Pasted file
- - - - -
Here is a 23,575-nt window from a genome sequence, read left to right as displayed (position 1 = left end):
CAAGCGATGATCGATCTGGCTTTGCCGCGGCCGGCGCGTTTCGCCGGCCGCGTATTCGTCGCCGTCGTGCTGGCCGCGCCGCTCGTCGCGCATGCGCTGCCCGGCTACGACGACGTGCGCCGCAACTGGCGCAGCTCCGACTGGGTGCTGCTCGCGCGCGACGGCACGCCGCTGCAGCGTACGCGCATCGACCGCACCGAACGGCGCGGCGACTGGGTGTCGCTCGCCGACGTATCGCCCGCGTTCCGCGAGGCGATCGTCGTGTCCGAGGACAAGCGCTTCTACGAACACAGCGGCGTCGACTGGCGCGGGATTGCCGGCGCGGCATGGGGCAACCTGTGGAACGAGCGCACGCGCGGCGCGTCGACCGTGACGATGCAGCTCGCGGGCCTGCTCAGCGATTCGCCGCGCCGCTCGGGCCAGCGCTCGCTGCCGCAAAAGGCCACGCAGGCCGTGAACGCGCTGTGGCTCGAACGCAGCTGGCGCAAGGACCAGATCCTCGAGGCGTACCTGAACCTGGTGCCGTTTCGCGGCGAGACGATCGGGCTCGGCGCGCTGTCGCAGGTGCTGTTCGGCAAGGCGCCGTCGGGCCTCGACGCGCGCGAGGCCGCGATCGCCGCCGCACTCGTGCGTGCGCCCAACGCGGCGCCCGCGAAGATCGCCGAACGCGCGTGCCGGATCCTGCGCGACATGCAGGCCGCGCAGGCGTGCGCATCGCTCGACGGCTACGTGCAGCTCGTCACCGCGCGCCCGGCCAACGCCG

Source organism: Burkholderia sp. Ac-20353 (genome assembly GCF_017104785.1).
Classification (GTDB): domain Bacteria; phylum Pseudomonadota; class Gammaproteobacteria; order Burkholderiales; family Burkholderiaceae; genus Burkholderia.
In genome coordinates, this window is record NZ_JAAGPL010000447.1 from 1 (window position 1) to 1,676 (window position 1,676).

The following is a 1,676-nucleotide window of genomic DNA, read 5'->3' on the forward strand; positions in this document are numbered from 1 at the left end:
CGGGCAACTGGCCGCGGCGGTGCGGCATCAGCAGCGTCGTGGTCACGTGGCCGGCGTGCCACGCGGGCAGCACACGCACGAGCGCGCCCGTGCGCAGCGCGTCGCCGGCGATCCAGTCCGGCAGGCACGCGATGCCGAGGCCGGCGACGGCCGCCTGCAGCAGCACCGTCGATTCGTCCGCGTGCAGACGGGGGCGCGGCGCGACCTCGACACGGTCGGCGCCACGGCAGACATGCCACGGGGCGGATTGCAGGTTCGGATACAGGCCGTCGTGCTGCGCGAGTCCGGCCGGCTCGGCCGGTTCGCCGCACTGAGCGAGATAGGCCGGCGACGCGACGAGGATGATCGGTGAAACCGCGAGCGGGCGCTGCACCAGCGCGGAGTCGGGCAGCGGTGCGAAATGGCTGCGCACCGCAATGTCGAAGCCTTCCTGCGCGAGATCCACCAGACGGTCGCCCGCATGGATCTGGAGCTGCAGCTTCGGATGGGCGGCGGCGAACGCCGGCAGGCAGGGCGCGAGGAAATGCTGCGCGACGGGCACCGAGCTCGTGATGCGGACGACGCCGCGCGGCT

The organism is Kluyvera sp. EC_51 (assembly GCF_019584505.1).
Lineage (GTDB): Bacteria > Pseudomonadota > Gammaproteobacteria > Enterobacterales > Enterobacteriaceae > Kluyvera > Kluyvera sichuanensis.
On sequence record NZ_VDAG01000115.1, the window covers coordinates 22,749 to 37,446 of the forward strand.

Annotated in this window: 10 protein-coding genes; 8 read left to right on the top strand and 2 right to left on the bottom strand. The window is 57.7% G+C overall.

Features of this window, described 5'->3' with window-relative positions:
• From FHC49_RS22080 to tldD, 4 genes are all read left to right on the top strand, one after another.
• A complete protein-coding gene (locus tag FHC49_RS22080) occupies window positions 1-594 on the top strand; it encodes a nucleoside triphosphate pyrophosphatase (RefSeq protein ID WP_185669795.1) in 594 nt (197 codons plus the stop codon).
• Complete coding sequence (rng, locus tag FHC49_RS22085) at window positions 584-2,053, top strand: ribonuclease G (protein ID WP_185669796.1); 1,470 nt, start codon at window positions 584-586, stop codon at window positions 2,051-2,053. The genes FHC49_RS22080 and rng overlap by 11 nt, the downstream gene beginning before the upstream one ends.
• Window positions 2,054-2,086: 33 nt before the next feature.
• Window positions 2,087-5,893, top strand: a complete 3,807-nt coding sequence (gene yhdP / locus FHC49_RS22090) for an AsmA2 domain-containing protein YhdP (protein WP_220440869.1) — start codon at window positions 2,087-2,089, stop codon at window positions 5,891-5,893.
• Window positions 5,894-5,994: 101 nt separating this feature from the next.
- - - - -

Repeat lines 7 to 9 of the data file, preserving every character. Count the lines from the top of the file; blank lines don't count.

CGGGCAACTGGCCGCGGCGGTGCGGCATCAGCAGCGTCGTGGTCACGTGGCCGGCGTGCCACGCGGGCAGCACACGCACGAGCGCGCCCGTGCGCAGCGCGTCGCCGGCGATCCAGTCCGGCAGGCACGCGATGCCGAGGCCGGCGACGGCCGCCTGCAGCAGCACCGTCGATTCGTCCGCGTGCAGACGGGGGCGCGGCGCGACCTCGACACGGTCGGCGCCACGGCAGACATGCCACGGGGCGGATTGCAGGTTCGGATACAGGCCGTCGTGCTGCGCGAGTCCGGCCGGCTCGGCCGGTTCGCCGCACTGAGCGAGATAGGCCGGCGACGCGACGAGGATGATCGGTGAAACCGCGAGCGGGCGCTGCACCAGCGCGGAGTCGGGCAGCGGTGCGAAATGGCTGCGCACCGCAATGTCGAAGCCTTCCTGCGCGAGATCCACCAGACGGTCGCCCGCATGGATCTGGAGCTGCAGCTTCGGATGGGCGGCGGCGAACGCCGGCAGGCAGGGCGCGAGGAAATGCTGCGCGACGGGCACCGAGCTCGTGATGCGGACGACGCCGCGCGGCT

The organism is Kluyvera sp. EC_51 (assembly GCF_019584505.1).
Lineage (GTDB): Bacteria > Pseudomonadota > Gammaproteobacteria > Enterobacterales > Enterobacteriaceae > Kluyvera > Kluyvera sichuanensis.